KC Veteran Adopts Dog He Risked His Life To Save

U.S. Army Reserve Iraq War veteran Aaron Schneider put his life on the line to save the injured dog on Interstate 470 and a week later the little dog got to leave the hospital.
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LEE'S SUMMIT, MO (KCTV) -- Now a badly injured dog has a brand new home with the brave person who saved his live.

A U.S. Army Reserve Iraq War veteran put his life on the line to save the injured dog on Interstate 470 and a week later the little dog got to leave the hospital.

Aaron Schneider was headed home the afternoon of June 10 when he saw another car hit the beagle on I-470 east and keep going. Schneider acted quickly, pulling over and bolting across three lanes of traffic. He said he put himself between oncoming traffic and the dog until he was able to coax the injured beagle off of the interstate.

"At the end of the day, my combat lifesaver training kicked in and I'm thankful I was able to use it to help him," Schneider said. "Having served in Iraq, you see a lot of loss, which is one of the reasons I was determined to see him make it."

Initially, he tried picking the dog up, but the beagle was in substantial pain and was defensive, so Schneider called 911 and was then referred to animal control for assistance.

He waited nearly three hours in the rain by the dog's side and was able to gain enough trust with the beagle to get him onto a makeshift stretcher and into the back of a friend's pickup truck.

"I just stayed right there by him. That way vehicles would see and I was waving them out of the way and we got to the side of the road, and once he got to the grass he just collapsed on the grass and was still yelping," Schneider said.

Schneider and his friend took the approximately 5-year-old beagle to Chipman Road Animal Clinic, where he was stabilized and veterinary staff named him Buster. He was then transferred to BluePearl Veterinary Partners due to the extent of his injuries.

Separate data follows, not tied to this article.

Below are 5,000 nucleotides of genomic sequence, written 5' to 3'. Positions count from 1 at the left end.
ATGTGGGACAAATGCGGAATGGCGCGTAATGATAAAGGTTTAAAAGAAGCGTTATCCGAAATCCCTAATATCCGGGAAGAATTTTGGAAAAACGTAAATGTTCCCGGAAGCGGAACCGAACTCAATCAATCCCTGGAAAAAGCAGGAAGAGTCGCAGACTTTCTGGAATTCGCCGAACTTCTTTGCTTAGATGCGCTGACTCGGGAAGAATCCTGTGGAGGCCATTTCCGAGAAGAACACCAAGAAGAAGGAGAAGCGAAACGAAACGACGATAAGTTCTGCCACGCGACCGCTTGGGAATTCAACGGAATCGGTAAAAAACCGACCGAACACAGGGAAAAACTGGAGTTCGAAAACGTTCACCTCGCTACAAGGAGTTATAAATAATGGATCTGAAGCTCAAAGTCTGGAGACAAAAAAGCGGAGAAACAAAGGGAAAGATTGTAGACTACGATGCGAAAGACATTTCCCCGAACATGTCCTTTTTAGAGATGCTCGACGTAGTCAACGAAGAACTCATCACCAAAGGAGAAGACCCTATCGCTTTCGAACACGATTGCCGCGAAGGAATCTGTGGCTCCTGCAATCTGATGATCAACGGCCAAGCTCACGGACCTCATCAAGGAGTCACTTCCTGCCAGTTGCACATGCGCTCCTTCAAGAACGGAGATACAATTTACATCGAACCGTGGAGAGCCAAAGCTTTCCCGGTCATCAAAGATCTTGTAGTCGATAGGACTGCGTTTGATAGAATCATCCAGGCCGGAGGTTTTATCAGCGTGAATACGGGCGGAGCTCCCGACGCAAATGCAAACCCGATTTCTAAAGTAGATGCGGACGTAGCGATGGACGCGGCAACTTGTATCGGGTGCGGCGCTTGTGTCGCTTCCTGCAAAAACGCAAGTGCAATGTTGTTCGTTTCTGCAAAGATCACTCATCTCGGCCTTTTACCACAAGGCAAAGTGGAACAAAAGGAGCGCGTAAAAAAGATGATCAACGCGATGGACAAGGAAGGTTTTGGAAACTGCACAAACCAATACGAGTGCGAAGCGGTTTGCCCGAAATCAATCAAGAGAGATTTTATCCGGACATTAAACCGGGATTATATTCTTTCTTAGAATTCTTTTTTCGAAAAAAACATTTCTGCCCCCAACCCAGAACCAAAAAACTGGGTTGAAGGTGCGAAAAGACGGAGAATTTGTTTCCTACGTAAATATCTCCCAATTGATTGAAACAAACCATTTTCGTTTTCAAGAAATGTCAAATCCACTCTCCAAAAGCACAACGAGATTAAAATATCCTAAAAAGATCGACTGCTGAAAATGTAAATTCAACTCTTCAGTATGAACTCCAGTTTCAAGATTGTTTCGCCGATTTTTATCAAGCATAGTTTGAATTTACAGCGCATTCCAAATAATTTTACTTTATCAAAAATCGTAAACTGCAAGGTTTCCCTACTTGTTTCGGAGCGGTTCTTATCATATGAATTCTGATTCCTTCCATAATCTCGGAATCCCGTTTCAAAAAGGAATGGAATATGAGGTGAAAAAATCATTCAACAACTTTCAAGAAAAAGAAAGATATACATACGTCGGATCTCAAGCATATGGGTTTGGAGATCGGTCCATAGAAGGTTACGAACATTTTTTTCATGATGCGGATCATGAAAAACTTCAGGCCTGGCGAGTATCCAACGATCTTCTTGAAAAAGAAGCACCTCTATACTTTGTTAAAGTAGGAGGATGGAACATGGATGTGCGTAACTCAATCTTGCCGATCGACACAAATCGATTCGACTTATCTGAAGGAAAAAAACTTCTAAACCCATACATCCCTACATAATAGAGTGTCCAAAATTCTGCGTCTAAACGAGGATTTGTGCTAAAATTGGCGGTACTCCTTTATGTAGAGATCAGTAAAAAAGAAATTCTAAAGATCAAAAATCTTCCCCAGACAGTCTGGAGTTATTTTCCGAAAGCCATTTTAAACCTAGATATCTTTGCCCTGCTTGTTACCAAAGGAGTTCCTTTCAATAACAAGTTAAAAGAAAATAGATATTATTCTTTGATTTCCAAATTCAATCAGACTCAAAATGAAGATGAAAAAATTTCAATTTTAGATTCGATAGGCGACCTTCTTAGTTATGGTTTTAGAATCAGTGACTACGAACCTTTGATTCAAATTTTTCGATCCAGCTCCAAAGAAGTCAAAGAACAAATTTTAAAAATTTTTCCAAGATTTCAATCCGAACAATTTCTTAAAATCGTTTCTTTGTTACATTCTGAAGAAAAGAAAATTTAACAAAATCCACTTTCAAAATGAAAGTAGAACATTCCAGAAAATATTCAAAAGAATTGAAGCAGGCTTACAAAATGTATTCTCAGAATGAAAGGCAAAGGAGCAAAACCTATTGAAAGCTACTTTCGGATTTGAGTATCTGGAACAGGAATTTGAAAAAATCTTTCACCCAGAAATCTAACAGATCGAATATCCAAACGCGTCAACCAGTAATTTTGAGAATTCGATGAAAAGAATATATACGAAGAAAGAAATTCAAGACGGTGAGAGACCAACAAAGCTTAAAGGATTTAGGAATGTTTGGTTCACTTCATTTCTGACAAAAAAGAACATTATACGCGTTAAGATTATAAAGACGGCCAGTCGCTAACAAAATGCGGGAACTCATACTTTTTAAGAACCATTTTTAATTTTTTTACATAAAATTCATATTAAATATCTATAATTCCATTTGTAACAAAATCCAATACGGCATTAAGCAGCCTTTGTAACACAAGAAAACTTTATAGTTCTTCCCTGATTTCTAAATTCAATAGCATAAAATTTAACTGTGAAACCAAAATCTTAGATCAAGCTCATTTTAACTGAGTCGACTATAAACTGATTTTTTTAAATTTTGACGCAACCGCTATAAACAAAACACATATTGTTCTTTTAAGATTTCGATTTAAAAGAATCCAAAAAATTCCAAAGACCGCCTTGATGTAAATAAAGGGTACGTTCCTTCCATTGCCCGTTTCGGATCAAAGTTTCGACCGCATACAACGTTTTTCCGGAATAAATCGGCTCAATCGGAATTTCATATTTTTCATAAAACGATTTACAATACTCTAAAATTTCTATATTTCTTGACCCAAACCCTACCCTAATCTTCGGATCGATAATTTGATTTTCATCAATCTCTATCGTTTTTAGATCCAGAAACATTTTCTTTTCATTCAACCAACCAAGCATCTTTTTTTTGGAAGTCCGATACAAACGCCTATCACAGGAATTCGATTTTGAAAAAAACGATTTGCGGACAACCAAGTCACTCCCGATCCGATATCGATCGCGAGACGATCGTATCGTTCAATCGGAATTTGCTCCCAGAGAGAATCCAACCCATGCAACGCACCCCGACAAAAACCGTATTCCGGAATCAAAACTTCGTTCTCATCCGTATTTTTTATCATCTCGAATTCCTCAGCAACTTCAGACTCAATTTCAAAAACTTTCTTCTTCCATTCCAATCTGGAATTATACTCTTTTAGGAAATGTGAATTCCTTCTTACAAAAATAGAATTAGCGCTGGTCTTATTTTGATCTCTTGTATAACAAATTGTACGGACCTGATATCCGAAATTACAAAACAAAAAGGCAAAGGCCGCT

"Without question, had Mr. Schneider not have helped Buster get to a veterinarian, he would have died from his injuries," said Dr. Brian Lucas, a board-certified veterinary internal medicine specialist with BluePearl.

Buster remained in the intensive care unit at BluePearl, but was expected to make a full recovery. Even though he was seriously injured, he was able to leave the hospital a week after being taken there.

Because no one has claimed Buster, he will be going home with Schneider.

The new duo's story has gotten a lot of attention and Schneider said he even gets stopped when he goes shopping.

"It's crazy. I go to Walmart now and Petco, and people stop me and say, 'aren't you that guy that saved that dog?' I'm like, 'yes,'" he said.

Lee's Summit police say they have checked their records and do not show a 911 call from Schneider. A spokesman for the agency said it is possible that it was routed to the Kansas City Police Department based on the I-470 location.

"I can't confirm that they did get the call, but I can confirm that we did not," wrote Sgt. Chris Depue said in an email to news media outlets Friday night.

Through the animal hospital, Schneider confirmed Friday night that the call was not answered by Lee's Summit dispatchers. The animal hospital is declining to name the agency in question, believing that the focus should be on Buster and his recovery.
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Posted by: Nick Viviani